The Group is also playing with neutralizing longitudinal forces that passengers feel when braking and accelerating with seats that move.

No thorough breakthroughs have been logged yet. Though, by VW’s estimation, it can take its time with the research; it doesn’t anticipate autonomous cars being available for another decade.

Alternative Ways To Cure Car Sickness

Delightfully, VW is not the only group working on a solution to carsickness. Earlier this year, UMTRI patented a set of goggles that flash lights at the wearer that replicate the movement around them. This, so people can read in a moving vehicle without becoming motion sick. Don’t want to wear silly light goggles while in an autonomous car? UMTRI is working on panels that can be embedded in a car that will have the same effect.

Seetroën S19 glasses
Citroen’s Seetroën S19 glasses mimic the horizon in a wearer’s periphery. | Photo: Sébastien STAUB

 

Citroen is also on the motion sickness solution case with its Seetroën S19 glasses. The blue liquid inside the frames replicate the horizon, which is said to alleviate the mixed sensory signals that cause car sickness. Seetroëns were so popular at first launch in July 2018 that the French automaker made a second generation of the bizarre but undeniably French spectacles.

Fighting Car Sickness In Rideshare

While we wait for VW Group and others to get to the bottom of carsickness, millions of people are still continuing to suffer from it every day. With more people riding in ride-hailing vehicles and other forms of mobility, the problem is only going to get worse before it gets better. However, if you are one of the 100 million American is susceptible to motion sickness, you can take steps to prevent and counteract it today. That is, if you were not one of the 1,919 people who were able to purchase a pair of the Seetroëns.

  • Keep your head up look out the window. It might sound almost too simple, but studies have shown that focusing on the moving objects outside the car help better align the signals your brain is getting from your eyes, inner ear, etc. If you’re one of the people susceptible to carsickness, the easiest thing you can do to help prevent it is to not look at unmoving objects, like books, smartphones or tablets.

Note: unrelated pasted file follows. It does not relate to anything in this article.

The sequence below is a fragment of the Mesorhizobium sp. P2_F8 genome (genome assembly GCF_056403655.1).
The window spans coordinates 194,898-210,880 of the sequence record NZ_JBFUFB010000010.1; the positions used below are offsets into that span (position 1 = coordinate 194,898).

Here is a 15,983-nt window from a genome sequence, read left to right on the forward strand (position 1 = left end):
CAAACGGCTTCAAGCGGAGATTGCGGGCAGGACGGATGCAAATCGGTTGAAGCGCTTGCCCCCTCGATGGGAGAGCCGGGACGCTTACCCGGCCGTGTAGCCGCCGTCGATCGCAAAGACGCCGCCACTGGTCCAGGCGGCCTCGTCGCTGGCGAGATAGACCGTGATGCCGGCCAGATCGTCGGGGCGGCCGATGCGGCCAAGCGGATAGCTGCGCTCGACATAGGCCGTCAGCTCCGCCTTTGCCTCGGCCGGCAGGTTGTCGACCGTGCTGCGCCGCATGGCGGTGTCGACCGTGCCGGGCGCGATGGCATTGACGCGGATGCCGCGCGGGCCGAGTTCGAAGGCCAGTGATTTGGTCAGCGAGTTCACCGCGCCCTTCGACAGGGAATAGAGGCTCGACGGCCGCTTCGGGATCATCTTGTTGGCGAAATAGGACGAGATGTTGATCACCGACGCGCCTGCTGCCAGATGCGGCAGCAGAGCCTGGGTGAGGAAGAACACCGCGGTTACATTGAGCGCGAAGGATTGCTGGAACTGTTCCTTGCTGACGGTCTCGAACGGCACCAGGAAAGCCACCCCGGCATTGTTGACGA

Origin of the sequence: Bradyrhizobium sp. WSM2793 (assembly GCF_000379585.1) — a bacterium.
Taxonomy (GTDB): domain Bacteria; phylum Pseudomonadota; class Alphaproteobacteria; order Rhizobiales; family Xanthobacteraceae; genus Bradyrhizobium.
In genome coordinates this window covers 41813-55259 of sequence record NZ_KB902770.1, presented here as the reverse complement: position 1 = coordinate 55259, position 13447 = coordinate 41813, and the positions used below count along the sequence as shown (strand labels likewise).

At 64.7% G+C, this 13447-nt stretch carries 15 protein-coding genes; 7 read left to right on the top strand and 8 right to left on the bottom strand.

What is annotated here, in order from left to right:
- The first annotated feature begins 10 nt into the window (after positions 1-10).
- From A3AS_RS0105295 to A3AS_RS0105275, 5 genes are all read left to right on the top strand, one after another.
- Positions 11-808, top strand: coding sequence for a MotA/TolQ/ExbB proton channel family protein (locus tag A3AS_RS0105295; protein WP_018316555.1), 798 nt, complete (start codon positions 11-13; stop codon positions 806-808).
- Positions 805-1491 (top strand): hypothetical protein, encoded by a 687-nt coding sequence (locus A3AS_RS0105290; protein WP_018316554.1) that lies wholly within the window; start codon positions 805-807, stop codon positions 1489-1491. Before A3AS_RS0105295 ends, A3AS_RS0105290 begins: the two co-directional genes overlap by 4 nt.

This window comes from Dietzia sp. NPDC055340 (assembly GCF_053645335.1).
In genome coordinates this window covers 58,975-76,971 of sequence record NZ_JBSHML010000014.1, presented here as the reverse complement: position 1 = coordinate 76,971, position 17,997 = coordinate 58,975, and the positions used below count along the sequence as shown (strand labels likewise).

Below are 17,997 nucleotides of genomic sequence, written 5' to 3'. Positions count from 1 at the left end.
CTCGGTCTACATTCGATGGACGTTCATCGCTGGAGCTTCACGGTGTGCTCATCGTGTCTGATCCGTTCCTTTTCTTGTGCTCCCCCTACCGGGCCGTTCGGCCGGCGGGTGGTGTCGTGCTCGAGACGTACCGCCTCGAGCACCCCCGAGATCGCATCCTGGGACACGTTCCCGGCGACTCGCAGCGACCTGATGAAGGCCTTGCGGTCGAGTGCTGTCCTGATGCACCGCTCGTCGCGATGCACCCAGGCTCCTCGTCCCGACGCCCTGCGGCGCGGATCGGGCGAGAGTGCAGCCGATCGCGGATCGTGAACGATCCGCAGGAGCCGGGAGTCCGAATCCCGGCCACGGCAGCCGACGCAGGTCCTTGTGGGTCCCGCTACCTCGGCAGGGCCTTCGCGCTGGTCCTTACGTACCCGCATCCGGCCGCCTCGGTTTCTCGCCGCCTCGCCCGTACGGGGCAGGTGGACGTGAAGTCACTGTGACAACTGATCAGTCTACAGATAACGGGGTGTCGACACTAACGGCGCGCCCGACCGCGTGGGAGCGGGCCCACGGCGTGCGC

• Put the window down a bit. It might sound like an old wives tale, but fresh air and an abundant air flow can keep motion sickness in check.
  • Avoid spicy or greasy foods before going for a ride. It’s not easy (or fun) to adjust your diet to accommodate your ride-shared commute, especially since those food types are ultra popular in America. But they can exacerbate carsickness.
  • Keep some ginger candies on you. Previous studies, as well as some that are currently ongoing, have evaluated the effect ginger extract and ginger candies have on reducing motion sickness.

I am confident that with smoothing out the movement of self-driving cars in addition to other light-based solutions, carmakers will be able to all but eliminate car sickness in autonomous vehicles. I mean, there will likely never be a panacea. But at least strides will be made in the coming decade in advance of the widespread release of self-driving cars. In the meantime, keep your chin up and your eyes focused on the road ahead — both literally and figuratively.


About the Author

  • Nick Jaynes has worked for more than a decade in automotive media industry. In that time, he's done it all—from public relations for Chevrolet to new-car reviews for Mashable. Nick now lives in Portland, Oregon and spends his weekends traversing off-road trails in his 100 Series Toyota Land Cruiser.